No evidence for linkage or association of neuregulin-1 (NRG1) with disease in the Irish study of high-density schizophrenia families (ISHDSF)
ABSTRACT The neuregulin-1 gene (NRG1) at chromosome 8p21-22 has been implicated as a schizophrenia susceptibility gene in Icelandic, Scottish, Irish and mixed UK populations. The shared ancestry between these populations led us to investigate the NRG1 polymorphisms and appropriate marker haplotypes for linkage and/or association to schizophrenia in the Irish study of high-density schizophrenia families (ISHDSF). Neither single-point nor multi-point linkage analysis of NRG1 markers gave evidence for linkage independent of our pre-existing findings telomeric on 8p. Analysis of linkage disequilibrium (LD) across the 252 kb interval encompassing the 7 marker core Icelandic/Scottish NRG1 haplotype revealed two separate regions of modest LD, comprising markers SNP8NRG255133, SNP8NRG249130 and SNP8NRG243177 (telomeric) and microsatellites 478B14-428, 420M9-1395, D8S1810 and 420M9-116I12 (centromeric). From single marker analysis by TRANSMIT and FBAT we found no evidence for association with schizophrenia for any marker. Haplotype analysis for the three SNPs in LD region 1 and, separately, the four microsatellites in LD region 2 (analyzed in overlapping 2-marker windows), showed no evidence for overtransmission of specific haplotypes to affected individuals. We therefore conclude that if NRG1 does contain susceptibility alleles for schizophrenia, they impact quite weakly on risk in the ISHDSF.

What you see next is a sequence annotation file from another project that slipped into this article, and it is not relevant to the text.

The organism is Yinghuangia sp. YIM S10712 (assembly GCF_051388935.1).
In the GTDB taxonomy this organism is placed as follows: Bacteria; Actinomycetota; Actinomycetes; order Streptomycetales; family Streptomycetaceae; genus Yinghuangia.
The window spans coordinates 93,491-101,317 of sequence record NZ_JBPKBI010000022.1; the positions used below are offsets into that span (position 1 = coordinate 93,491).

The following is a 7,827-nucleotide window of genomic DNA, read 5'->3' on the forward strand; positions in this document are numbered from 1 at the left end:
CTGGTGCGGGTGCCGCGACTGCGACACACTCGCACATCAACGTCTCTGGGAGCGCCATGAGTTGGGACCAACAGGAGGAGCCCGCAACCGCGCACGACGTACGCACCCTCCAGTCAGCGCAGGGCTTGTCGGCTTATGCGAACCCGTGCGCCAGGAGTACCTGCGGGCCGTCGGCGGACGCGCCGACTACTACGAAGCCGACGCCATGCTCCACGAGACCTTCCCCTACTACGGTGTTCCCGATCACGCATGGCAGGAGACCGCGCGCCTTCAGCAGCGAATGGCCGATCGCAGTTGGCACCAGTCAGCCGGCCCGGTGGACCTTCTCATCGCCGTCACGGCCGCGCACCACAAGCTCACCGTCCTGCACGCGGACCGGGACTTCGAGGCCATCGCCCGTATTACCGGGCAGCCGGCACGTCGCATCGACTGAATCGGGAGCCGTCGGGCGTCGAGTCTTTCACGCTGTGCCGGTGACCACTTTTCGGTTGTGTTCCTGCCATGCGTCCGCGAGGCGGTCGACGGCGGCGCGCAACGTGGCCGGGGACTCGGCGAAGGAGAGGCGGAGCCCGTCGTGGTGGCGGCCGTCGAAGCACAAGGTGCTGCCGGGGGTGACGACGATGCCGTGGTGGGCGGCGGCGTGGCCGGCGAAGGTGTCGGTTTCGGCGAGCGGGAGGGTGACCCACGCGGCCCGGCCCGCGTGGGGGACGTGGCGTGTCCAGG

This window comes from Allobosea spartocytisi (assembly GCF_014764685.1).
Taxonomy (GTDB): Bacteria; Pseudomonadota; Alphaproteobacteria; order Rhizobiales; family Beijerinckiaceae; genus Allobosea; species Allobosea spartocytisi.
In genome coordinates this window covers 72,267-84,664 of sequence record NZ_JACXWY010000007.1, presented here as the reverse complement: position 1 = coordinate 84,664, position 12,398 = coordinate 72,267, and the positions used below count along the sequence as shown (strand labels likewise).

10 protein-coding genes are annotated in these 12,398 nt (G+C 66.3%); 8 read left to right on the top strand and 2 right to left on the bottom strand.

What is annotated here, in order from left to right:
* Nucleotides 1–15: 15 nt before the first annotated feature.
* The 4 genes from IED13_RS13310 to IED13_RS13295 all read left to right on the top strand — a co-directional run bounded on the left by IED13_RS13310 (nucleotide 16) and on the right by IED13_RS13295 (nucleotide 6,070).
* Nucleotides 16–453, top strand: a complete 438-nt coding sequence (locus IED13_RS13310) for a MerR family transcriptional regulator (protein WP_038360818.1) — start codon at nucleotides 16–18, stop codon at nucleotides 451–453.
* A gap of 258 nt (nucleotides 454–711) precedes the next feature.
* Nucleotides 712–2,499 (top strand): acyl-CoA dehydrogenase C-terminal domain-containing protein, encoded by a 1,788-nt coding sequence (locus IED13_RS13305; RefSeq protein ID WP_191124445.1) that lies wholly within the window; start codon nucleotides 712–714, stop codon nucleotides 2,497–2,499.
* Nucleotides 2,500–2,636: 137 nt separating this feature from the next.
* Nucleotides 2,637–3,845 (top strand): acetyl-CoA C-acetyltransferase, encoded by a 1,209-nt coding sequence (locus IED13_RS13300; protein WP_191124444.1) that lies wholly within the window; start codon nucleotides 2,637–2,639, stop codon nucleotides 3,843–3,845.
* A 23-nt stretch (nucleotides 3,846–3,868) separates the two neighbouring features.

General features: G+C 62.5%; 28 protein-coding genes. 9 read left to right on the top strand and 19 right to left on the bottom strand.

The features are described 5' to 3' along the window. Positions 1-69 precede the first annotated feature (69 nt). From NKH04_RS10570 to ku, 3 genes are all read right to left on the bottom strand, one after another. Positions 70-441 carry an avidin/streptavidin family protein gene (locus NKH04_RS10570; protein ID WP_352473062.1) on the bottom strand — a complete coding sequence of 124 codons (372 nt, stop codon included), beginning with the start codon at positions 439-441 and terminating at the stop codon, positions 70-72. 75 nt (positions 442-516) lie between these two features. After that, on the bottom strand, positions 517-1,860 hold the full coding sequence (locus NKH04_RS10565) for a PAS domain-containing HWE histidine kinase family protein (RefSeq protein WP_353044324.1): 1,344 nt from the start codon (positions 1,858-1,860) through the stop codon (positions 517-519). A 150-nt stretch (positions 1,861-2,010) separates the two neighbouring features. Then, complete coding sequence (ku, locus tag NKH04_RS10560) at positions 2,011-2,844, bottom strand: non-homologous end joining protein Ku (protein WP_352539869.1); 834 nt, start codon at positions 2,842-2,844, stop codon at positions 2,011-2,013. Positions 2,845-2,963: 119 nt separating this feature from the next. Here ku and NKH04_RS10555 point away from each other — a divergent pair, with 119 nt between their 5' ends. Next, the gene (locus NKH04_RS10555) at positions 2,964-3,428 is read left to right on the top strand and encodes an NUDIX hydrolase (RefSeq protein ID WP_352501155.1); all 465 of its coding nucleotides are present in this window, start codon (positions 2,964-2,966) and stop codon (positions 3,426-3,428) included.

Full-textDOI: · Available from: Dawn L Thiselton, Aug 08, 2014
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- "Since this initial report, confirmatory studies of NRG1 association have been reported in different populations in Scotland (Stefansson et al. 2003), China (Li et al. 2004), Hungary (Keri et al. 2009), Japan (Fukui et al. 2006), Sweden (Alaerts et al. 2009), and a second Scottish cohort (Thomson et al. 2007), though the associated haplotype varies between studies. Negative studies of association have also been reported in Japan (Ikeda et al. 2008; Iwata et al. 2004), Ireland (Thiselton et al. 2004), Denmark (Ingason et al. 2006), Spain (Rosa et al. 2007), and the United States (Crowley et al. 2008). "
ABSTRACT: A missense polymorphism in the NRG1 gene, Val>Leu in exon 11, was reported to increase the risk of schizophrenia in selected families from the Central Valley region of Costa Rica (CVCR). The present study investigated the relationship between three NRG1 genetic variants, rs6994992, rs3924999, and Val>Leu missense polymorphism in exon 11, in cases and selected controls from an isolated population from the CVCR. Isolated populations can have less genetic heterogeneity and increase power to detect risk variants in candidate genes. Subjects with bipolar disorder (BD, n=358), schizophrenia (SZ, n=273), or unrelated controls (CO, n=479) were genotyped for three NRG1 variants. The NRG1 promoter polymorphism (rs6994992) was related to altered expression of NRG1 Type IV in other studies. The expression of NRG1 type IV in the dorsolateral prefrontal cortex (DLPFC) and the effect of the rs6994992 genotype on expression were explored in a postmortem cohort of BD, SZ, major depressive disorder (MDD) cases, and controls. The missense polymorphism Val>Leu in exon 11 was not significantly associated with schizophrenia as previously reported in a family sample from this population, the minor allele frequency is 4%, thus our sample size is not large enough to detect an association. We observed however an association of rs6994992 with NRG1 type IV expression in DLPFC and a significantly decreased expression in MDD compared to controls. The present results while negative do not rule out a genetic association of these SNPs with BD and SZ in CVCR, perhaps due to small risk effects that we were unable to detect and potential intergenic epistasis. The previous genetic relationship between expression of a putative brain-specific isoform of NRG1 type IV and SNP variation was replicated in postmortem samples in our preliminary study.Schizophrenia Research 09/2011; 131(1-3):52-7. DOI:10.1016/j.schres.2011.06.024 · 4.43 Impact Factor